The prize for most inventive press release of the week must go to socked.co.uk.
According to an email that thudded into Diary’s inbox, laptops and condoms top the list of the strangest items destroyed by pet dogs.
Apparently, Ilkley resident Jonathan Ratcliffe has bought a sock subscription for his cocker spaniel Willow so she can chew socks to her heart’s content.
The tale inspired socked.co.uk to poll its customers and find the most bizarre item that their dog had ever chewed or eaten.
“Willow’s story is a wonderful one of a dog being rewarded for her years of service to her master,” said Mark Hall, managing director of Socked.co.uk, “Unfortunately, we’ve also uncovered many, many tales of naughty canines that we just had to share.”
Never one to keep a good story out of the public eye, Diary can also reveal that socked.co.uk found other shocking evidence of canine misbehaviour.
There’s the tale of one socked.co.uk customer, known only as Toby, whose dog devoured his priceless vinyl collection of Northern Soul classics.
“He looked so pleased with himself, the musical philistine,’’ said Toby.
Back to his roots
AS relocations go, Graham Steele’s 10,500-mile move to Leeds from Australia is a significant one.
But Steele, KPMG’s new research and development tax director, is no stranger to Yorkshire. In fact, he is originally from the region and is returning after seven years in Australia working at the firm’s Sydney office.
He joins KPMG in Leeds in the role, leading the firm’s innovation reliefs and incentives group across the North.
‘Down under’ Steele advised on R&D across a large mix of industries, from financial services to software, and renewable energy to mining. His experiences included working at a remote mine site in the Northern Territories, conducting meetings in the mining town’s only pub.
Steele is now returning to his roots “to focus on the myriad of positive changes occurring in the UK tax landscape”.
He said: “This is an exciting time to be returning to the UK tax scene, notwithstanding tax being high on the news agenda, because great leaps are being made in innovation policy.
“Increasingly, the UK tax system is using new reliefs and incentives to foster innovation and promote the UK economy. The introduction of the new Patent Box regime, the R&D expenditure credit and the new creative sector reliefs are prime examples.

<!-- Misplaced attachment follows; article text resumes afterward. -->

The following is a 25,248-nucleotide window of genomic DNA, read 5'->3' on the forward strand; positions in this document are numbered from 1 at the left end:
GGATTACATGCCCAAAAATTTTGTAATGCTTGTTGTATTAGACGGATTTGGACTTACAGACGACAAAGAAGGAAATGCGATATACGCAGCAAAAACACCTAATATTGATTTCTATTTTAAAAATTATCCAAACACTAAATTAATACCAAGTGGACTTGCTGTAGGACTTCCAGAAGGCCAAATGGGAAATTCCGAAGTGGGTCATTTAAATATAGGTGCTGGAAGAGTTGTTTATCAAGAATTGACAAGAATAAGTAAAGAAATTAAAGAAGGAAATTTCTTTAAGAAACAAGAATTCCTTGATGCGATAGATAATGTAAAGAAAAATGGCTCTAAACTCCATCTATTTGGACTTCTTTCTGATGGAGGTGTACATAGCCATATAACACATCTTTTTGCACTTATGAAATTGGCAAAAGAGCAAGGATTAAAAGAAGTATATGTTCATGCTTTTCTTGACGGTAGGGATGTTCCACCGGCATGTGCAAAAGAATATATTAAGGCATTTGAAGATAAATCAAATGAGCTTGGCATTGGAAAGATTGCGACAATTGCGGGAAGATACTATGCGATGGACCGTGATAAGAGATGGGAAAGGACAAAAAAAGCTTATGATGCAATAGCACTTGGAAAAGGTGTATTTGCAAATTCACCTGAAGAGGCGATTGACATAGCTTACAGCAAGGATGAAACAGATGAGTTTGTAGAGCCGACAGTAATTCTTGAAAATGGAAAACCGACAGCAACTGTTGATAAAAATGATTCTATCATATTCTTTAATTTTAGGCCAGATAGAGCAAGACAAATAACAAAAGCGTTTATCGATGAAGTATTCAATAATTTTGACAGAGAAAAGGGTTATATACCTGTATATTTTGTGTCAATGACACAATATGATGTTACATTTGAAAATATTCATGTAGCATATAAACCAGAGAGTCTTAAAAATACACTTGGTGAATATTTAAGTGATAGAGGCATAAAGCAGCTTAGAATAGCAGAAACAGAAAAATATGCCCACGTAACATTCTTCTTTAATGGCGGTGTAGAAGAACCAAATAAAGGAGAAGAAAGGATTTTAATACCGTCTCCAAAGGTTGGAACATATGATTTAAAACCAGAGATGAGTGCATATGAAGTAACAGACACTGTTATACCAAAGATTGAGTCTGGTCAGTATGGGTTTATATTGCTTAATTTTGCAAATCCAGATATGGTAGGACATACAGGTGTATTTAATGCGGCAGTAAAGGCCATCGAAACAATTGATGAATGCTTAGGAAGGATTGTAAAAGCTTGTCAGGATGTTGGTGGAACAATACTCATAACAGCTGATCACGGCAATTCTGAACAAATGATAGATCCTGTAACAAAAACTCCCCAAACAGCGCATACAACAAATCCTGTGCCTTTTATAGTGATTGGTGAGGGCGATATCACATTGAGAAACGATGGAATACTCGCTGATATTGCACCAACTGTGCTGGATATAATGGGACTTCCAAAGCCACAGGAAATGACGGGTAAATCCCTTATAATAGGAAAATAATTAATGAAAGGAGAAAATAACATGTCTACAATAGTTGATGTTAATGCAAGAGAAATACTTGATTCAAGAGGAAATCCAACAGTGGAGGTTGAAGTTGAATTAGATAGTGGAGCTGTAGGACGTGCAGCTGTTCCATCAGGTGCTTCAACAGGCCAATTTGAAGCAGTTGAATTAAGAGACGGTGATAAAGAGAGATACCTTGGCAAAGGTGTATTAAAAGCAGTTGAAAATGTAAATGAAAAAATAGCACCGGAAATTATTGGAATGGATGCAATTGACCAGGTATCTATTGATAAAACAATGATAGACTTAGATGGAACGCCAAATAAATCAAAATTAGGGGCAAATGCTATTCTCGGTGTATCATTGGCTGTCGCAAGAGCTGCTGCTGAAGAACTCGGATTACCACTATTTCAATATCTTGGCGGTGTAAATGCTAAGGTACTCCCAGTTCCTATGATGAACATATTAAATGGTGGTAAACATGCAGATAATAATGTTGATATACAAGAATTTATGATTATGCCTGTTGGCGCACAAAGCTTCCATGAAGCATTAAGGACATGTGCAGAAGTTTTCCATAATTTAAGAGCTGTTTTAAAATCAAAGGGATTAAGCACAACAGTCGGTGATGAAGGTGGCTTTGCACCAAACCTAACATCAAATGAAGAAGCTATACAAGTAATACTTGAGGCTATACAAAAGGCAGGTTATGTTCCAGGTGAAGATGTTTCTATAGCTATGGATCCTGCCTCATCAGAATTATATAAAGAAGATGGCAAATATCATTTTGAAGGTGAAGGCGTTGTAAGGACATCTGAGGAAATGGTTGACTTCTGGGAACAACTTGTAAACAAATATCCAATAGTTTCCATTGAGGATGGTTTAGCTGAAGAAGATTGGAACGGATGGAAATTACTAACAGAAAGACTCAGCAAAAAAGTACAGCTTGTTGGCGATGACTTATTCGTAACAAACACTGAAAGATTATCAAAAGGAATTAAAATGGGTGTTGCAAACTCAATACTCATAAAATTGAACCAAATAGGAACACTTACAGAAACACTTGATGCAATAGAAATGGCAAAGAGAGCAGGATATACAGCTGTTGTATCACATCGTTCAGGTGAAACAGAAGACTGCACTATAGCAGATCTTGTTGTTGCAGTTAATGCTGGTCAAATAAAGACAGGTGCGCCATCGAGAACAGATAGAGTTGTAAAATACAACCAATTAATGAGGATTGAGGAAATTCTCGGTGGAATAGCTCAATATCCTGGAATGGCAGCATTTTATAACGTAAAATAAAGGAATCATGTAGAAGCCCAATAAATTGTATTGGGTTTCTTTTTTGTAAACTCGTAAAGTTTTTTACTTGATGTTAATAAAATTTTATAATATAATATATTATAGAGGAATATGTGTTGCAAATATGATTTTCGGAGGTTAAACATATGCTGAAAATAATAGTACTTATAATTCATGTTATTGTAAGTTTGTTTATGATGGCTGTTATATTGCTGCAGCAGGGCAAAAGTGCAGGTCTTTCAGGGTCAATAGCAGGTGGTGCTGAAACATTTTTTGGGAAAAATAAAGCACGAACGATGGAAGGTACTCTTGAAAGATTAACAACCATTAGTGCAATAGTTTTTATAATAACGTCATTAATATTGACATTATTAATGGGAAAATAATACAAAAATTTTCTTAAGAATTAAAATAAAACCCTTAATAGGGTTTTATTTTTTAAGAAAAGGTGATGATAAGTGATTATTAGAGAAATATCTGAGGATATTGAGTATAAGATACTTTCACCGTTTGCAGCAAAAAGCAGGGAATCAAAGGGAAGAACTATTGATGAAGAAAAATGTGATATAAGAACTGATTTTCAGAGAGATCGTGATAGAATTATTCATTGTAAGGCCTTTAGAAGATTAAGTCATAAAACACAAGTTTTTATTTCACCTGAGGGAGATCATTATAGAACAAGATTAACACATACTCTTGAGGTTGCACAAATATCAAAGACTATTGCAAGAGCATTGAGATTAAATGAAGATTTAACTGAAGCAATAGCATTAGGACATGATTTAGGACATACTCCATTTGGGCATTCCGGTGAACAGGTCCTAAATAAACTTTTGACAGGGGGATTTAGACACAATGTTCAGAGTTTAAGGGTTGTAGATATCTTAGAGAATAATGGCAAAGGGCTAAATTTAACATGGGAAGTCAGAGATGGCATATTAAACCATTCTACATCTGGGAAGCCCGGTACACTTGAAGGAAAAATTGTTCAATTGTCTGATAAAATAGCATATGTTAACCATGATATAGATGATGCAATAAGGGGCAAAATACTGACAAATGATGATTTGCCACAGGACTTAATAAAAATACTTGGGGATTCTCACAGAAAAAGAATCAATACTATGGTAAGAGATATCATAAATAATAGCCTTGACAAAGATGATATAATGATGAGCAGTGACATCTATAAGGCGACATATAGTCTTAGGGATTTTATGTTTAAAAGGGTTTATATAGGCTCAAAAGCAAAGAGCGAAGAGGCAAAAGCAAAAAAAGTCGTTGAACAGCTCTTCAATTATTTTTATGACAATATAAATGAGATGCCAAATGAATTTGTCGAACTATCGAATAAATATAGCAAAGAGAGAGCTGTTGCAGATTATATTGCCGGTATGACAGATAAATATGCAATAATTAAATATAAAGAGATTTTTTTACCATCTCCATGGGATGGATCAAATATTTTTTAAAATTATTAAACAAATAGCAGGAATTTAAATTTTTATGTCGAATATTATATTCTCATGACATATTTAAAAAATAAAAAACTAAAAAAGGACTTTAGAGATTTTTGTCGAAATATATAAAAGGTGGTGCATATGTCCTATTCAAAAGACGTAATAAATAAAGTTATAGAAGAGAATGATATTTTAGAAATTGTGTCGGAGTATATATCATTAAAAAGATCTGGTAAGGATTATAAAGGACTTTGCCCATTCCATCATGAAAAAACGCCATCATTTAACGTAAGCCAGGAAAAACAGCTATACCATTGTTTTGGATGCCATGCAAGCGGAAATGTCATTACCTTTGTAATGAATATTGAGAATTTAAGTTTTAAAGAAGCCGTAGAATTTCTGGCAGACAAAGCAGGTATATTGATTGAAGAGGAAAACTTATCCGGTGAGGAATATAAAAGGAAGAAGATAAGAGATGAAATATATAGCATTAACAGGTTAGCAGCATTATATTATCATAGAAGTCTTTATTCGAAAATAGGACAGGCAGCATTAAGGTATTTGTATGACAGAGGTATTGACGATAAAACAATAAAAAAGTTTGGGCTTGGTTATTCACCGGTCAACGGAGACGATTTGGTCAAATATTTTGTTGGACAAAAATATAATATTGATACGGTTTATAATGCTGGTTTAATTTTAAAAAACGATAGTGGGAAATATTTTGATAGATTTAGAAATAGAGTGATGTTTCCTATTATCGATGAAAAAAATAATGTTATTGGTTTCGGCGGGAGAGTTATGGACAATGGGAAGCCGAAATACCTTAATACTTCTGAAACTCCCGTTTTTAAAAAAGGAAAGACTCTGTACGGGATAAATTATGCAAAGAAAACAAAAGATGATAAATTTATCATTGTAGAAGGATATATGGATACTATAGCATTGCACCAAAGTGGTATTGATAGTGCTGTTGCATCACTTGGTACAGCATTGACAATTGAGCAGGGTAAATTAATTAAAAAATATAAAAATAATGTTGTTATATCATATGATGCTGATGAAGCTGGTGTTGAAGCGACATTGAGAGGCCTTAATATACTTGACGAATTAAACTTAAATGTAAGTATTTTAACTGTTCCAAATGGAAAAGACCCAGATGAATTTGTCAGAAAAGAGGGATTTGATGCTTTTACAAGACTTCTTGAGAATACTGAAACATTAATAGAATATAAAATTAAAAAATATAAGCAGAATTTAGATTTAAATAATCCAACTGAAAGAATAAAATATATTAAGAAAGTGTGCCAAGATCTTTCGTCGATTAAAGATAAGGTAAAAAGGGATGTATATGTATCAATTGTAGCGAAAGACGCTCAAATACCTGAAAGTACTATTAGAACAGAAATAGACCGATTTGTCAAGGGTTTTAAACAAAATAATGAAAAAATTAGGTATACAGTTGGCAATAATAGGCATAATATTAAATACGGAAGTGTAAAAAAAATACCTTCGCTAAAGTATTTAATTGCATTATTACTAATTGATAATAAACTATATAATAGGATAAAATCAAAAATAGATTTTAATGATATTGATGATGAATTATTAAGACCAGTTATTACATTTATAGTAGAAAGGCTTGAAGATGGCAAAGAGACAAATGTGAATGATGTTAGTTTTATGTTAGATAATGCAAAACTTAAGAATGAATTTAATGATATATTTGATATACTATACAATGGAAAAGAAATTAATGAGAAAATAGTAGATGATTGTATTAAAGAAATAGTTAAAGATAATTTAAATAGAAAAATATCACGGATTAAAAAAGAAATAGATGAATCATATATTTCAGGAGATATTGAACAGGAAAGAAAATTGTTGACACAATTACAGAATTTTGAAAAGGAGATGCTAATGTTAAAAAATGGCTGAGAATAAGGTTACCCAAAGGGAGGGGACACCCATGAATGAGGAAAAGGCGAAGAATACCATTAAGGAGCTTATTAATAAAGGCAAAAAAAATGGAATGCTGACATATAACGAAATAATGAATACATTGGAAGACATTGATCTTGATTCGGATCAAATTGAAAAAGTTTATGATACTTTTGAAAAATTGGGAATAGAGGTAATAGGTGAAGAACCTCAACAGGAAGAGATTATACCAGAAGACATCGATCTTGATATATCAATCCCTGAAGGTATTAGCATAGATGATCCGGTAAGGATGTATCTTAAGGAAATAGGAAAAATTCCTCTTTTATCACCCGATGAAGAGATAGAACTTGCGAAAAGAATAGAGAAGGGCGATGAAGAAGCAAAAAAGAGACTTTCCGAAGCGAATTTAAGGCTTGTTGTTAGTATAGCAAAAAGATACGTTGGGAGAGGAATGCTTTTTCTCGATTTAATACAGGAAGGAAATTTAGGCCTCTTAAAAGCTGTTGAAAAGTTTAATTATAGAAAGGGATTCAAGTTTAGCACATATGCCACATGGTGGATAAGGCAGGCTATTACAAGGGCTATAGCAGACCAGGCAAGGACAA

“They present a great opportunity for the region’s companies which have a rich history of innovation and technological bravery.”
Read all about it
ELMWOOD, which describes itself as the world’s most effective brand design consultancy, is branching out in a bold new direction – newspaper publishing.
The Leeds-based business has just produced the second issue of A Bunch of Stuff from Elmwood.
The marketing publication includes articles on new members of staff, the Chinese New Year and the agency’s office in Australia. How heartening to see a well-designed, quality print product in this increasingly digital world. It makes a refreshing change from all those never-read email newsletters and blogs clogging up Diary’s inbox and Twitter feed.
Cutting the waffle
Have you ever been stuck in a meeting that went on for hours and achieved nothing? Well, Yorkshire-based leadership coach Tilla Brook says she is on a mission to banish unproductive, boring meetings.
She claims she is the “first certified convenor in the UK” – convening, as defined by Brook, is “the art and science of gathering and holding people for the sake of the best possible outcome”.
Brook said: “In this time of great change, the quality of our communications and our relationships with fellow workers is crucial to the success of our lives, work and organisations.” She trained with Heartland, the United States-based convening company founded by Craig and Patricia Neal.
Presents of mind
It may be the hottest summer we’ve seen for years, but at Asda House they’re looking to Christmas already.
According to the supermarket chain’s latest Mumdex research, a third of mums (33 per cent) purchased presents for this Christmas in the January sales earlier this year and one in three mums won’t be buying presents for adults at all this year, opting instead to only spend on their children.